There are 3 definitions of dun in English:

dun1

Line breaks: dun
Pronunciation: /dʌn
 
/

adjective

1Of a dull greyish-brown colour: a dun cow
More example sentences
  • The prevailing greyish dun distances were relieved by colour, by small spots of cheerful intimacy in patches of cultivation the more precious for being sustained in such arduous circumstances.
  • Into this dun world steps the elegant and cultured woman with vague ambitions to ‘tame inner-city thugs with recitations of poetry.’
  • In literature the era of ‘offensively Australian’ nationalism and tediously dun naturalism was over.
Synonyms
greyish-brown, brownish, dun-coloured, mud-coloured, mouse-coloured, mousy, muddy, khaki, umber
1.1 literary Dark or dusky: when the dun evening comes

noun

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1 [mass noun] A dull greyish-brown colour.
More example sentences
  • A mutt the colour of dun stood near by, barking every now and again.
  • Surrounding the cone on three sides were high walls of volcanic rock forming an amphitheater almost a mile and a half wide, a subtle palette of dun, gray, and beige.
2A horse with a sandy or sandy-grey coat, black mane, tail, and lower legs, and a dark dorsal stripe.
More example sentences
  • She was his mount, a unicorn mare with a dun's coat.
  • The Indians ride bareback on paints (white horses with dark colored markings) and duns (grayish brown horses) with snaffle bridles.
  • Three women were working in the kitchen and a man was sitting at the table, sipping black coffee from a cup bigger than the dun's hoof.
3A subadult mayfly, which has drab coloration and opaque wings.
More example sentences
  • In July the three creeks - DePuy's, Nelson's, and Armstrong's - produce clouds of mayflies called pale morning duns, which draw monster rainbows to the surface.
  • Later they take the emerging fly, the hatched dun (or ‘green drakes’) and the ovipositing (egg laying) spinner.
  • But they can live for a week in the preceding stage, as winged, asexual duns; and before then, some live underwater for two or three years as nymphs.
3.1An artificial fishing fly made to resemble a dun.

Origin

Old English dun, dunn, of Germanic origin; probably related to dusk.

Definition of dun in:

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Word of the day impudicity
Pronunciation: ˌɪmpjʊˈdɪsɪti
noun
lack of modesty

There are 3 definitions of dun in English:

dun2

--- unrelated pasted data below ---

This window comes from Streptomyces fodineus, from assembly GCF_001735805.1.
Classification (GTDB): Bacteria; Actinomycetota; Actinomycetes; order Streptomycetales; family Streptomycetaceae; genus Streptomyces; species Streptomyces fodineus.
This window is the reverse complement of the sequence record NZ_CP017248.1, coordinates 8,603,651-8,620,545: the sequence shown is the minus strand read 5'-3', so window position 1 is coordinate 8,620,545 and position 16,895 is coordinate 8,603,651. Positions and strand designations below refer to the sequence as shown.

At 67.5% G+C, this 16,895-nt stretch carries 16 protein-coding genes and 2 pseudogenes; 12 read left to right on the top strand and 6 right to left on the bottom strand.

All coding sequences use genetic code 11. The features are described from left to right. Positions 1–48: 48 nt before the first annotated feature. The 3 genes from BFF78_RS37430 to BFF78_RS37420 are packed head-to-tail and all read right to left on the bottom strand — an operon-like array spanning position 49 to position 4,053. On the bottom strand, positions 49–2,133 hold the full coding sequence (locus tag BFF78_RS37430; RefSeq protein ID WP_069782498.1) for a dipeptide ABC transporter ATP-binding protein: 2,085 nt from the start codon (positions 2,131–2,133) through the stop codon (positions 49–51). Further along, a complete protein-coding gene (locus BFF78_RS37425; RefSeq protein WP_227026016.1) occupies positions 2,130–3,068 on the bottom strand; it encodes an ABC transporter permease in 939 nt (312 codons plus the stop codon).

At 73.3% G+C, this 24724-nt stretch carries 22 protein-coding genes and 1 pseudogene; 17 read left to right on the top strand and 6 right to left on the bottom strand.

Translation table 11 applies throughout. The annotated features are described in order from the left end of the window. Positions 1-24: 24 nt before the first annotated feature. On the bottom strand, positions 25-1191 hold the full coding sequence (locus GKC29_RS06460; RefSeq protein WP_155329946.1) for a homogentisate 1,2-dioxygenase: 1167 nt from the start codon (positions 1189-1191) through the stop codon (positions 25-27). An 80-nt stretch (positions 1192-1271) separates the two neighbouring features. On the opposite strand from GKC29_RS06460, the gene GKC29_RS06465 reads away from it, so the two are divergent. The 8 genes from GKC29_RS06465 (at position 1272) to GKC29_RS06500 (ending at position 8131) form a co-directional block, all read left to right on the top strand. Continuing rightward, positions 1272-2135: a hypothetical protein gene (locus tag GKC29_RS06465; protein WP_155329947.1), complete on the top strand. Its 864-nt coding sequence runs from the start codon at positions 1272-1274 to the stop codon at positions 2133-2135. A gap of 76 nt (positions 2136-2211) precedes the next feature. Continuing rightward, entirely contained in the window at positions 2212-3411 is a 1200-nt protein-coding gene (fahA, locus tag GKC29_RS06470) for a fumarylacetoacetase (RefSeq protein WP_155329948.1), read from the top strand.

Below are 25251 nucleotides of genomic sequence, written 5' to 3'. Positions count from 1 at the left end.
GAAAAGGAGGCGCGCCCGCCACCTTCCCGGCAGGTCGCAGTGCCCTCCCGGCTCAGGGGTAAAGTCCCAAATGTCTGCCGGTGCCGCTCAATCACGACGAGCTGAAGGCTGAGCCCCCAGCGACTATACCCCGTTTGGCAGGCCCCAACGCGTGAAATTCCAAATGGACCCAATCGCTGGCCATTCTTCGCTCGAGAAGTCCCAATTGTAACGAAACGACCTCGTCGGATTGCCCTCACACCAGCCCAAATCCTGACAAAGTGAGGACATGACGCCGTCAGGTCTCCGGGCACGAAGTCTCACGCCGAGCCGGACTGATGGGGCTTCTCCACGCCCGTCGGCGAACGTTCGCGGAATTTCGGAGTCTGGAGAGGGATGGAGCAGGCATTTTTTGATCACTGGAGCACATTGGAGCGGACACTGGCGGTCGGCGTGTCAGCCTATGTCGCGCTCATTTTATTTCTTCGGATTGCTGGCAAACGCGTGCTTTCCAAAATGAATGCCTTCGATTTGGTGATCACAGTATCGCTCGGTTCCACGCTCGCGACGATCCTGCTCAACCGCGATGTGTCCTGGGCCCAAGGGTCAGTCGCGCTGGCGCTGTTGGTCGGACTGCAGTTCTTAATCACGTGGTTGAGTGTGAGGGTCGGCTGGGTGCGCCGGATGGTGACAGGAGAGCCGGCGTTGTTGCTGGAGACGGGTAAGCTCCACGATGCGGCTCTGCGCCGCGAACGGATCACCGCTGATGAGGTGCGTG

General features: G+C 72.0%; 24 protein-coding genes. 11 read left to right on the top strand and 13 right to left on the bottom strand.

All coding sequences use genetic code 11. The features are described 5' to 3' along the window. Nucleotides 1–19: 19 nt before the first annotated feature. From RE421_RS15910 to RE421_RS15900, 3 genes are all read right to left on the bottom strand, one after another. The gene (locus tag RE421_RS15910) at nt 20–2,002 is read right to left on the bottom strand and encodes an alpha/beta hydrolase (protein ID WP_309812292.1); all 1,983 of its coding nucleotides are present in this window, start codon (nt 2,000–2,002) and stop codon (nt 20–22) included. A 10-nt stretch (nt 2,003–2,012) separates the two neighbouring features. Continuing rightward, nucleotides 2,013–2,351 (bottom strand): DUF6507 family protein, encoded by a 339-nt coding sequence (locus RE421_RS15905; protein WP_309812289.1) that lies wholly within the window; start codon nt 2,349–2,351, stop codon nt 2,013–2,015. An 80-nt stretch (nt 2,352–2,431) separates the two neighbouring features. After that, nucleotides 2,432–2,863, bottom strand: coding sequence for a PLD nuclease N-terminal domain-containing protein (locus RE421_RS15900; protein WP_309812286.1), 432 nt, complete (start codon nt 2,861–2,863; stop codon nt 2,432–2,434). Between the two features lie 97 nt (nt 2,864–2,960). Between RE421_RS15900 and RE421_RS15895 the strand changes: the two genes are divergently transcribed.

Line breaks: dun
Pronunciation: /dʌn
 
/

verb (duns, dunning, dunned)

[with object]
Make persistent demands on (someone), especially for payment of a debt: after he left Oxford he was frequently dunned for his debts
More example sentences
  • Have I decided to stop dunning you for contributions?
  • They had been dunning me for a £10 bill I had naively thought I would leave to the next serious accounting.
  • The Vendome incident would haunt him for a long time, since well after he had served his prison sentence the Republican government would be dunning him for 500,000 francs, the cost of restoring the column.
Synonyms
importune, solicit, petition, press, pressurize, plague, pester, nag, harass, hound, badger, beset; Northern Englishmither
informal hassle, bug

noun

archaic Back to top  
1A debt collector or an insistent creditor.
1.1A demand for payment.
More example sentences
  • They start off with a dun from distributors for $2 at the door.

Origin

early 17th century (as a noun): from obsolete Dunkirk privateer, from the French port of Dunkirk.

Definition of dun in:

There are 3 definitions of dun in English:

dun3

Line breaks: dun
Pronunciation: /dʌn
 
/

noun

Archaeology
A stone-built fortified settlement in Scotland or Ireland, of a kind built from the late Iron Age to the early Middle Ages. The word is a frequent place-name element in Scotland and Ireland.
More example sentences
  • Brochs, duns and wheel-houses can all be seen on South Uist, many of them on islands in the lochs.
  • The presence of an Iron Age dun on its western edge suggests that it also had a much earlier sentinel role.
  • Swindon - derived from the Saxon words swine dun meaning pig hill - was mentioned in the Domesday Book of 1086, but it was not until the late 13 th century that it grew into a small town with a weekly market.

Origin

late 18th century: from Irish dún, Scottish Gaelic dùn 'hill or hill fort'.

Definition of dun in: